By Amy Echeverria
As we journey through Lent, may we continue to hold in a special way our Muslim sisters and brothers in New Zealand and around the world.
May this be an intentional time to build friendship and understanding that leads to mutual healing, unity, and peace.
We thank the General Council for sharing their message of solidarity with the Church and the Muslim community of NZ which was sent on March 16.
I share with you also the message from the Columban Centre for Christian-Muslim Relations in Australia as distributed by Pat McInerney. (See below)
This message comes to you from the Georgetown University as Peter Hughes (Peru), the CCAO team and I attend the pre-Synod on the Amazon conference.
One important action step that is emerging from this conference, impulsed by the call to territorialise the Amazon Synod process around the world, is the formation of an Asia-Pacific-Oceania Working Group as well as other regional working groups in Mesoamerica, Europe and North America.
This will be important spaces for us and I hope we can bring our Columban voice to these groups through your participation. We will follow up on this in more detail in the weeks ahead.
I also share with you a link to a story in National Catholic Reporter that speaks of the recent Divestment conference in Washington, DC that was cosponsored by Columbans and GCCM.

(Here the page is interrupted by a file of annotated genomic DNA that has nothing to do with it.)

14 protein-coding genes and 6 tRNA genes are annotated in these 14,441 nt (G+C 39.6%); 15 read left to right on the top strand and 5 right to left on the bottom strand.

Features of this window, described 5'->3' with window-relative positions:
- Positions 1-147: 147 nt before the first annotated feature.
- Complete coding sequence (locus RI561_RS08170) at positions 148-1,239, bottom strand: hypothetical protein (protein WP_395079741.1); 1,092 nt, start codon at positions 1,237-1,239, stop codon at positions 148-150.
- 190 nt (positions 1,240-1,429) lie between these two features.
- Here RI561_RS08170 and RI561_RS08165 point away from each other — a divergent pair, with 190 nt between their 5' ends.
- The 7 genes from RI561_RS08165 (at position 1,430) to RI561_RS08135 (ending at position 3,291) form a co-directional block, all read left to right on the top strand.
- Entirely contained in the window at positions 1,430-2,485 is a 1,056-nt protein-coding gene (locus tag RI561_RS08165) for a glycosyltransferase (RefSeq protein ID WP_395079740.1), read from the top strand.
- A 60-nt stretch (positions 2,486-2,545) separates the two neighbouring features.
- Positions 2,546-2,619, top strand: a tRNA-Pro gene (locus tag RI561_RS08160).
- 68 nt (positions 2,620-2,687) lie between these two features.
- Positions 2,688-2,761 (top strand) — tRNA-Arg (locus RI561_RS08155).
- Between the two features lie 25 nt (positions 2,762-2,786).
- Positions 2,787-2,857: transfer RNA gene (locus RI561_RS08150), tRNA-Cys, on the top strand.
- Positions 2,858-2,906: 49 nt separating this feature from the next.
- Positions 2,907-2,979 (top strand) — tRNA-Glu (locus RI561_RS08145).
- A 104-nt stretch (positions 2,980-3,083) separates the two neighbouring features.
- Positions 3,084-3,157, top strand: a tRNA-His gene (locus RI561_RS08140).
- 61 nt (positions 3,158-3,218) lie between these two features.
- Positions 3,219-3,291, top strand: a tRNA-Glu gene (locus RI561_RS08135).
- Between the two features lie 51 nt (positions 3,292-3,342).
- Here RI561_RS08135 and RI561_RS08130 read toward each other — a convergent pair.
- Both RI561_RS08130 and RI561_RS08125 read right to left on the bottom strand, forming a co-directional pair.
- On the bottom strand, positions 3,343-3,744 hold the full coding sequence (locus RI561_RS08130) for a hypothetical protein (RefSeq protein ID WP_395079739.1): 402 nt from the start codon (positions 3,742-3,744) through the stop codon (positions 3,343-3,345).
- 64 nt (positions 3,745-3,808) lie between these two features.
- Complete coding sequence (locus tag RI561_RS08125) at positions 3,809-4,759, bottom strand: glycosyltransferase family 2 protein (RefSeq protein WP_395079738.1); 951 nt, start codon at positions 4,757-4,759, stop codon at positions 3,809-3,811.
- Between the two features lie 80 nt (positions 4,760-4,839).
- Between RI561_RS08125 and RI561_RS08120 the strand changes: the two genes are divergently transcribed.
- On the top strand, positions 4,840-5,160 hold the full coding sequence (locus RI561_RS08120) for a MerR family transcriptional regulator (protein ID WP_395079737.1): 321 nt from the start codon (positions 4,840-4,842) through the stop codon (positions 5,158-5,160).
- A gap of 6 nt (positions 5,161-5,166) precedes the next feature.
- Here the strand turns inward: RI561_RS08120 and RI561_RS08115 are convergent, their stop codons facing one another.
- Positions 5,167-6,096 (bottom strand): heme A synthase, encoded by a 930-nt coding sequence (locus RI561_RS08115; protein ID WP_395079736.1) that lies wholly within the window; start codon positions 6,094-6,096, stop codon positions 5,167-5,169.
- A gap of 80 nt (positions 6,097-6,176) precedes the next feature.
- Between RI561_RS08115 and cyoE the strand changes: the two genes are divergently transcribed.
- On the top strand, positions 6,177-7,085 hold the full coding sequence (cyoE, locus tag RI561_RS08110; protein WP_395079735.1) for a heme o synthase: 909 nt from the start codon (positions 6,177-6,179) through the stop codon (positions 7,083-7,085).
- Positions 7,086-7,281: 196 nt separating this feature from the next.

A word of thanks to Scott, Becca, and Wesley for their engagement in this conference. I was among the speakers sharing our Columban divestment story.
Today we opened the last day of the conference with a reflection by Mary Evelyn Tucker, co-founder and director of the Forum on Religion and Ecology at Yale University.
Without false sentimentality, Mary Evelyn spoke of a new hope that is blowing through the Church and world that is coming from the voices of indigenous peoples, of the earth and youth.
She spoke of a deep and shared longing, a yearning, and a new opening in the Church to humbly listen and learn from other cultures, other faiths, and the universe.
Mary Evelyn invited us to dip in to this longing as a way to find a new way to be in relationship that honours our ancestors, both human and non-human, as well as future generations of all life.
Discovering a doctrine of discovery in the Church is at the heart of conversion that will bring us in to contact of the Logos that dwells within all people and creation.
The remainder of day is dedicated to listening from the geographic working groups that imagined how the Synod on the Amazon can be territorialised throughout the world.
Today we are gathered at Georgetown University attending a conference, ‘Integral Ecology: A Synodal response from the Amazon Region and other Biomes and Essential Territories for the Care of Our Common Home.’
Among the participants we have representatives from every corner of the world with a strong presence of Cardinals and Bishops from the Global South. Following the See-Judge-Act process, the topics included:
- A world in Socio-Environmental Crisis
- Testimonies: The Cry of the People, the Cry of the Earth
- Integral Ecology and the Church’s mission
- Criteria Offered by Indigenous Peoples to the Church for Cultural Ecology
- Features of Integral Ecology to Respond to the Current Socio-Environmental and Socio-Political Crisis
- The Experience of REPAM as Territorialisation of Evangelii Gaudium and LS: New Paths for the Church and for an integral ecology in the Pan Amazonia
- Promoting and supporting the territorialisation of LS in other biomes and territory
Cardinal Luis Antonio Tagle spoke this morning on Spiritual Ecology: LS, an approach to Universal and Interreligious Communion.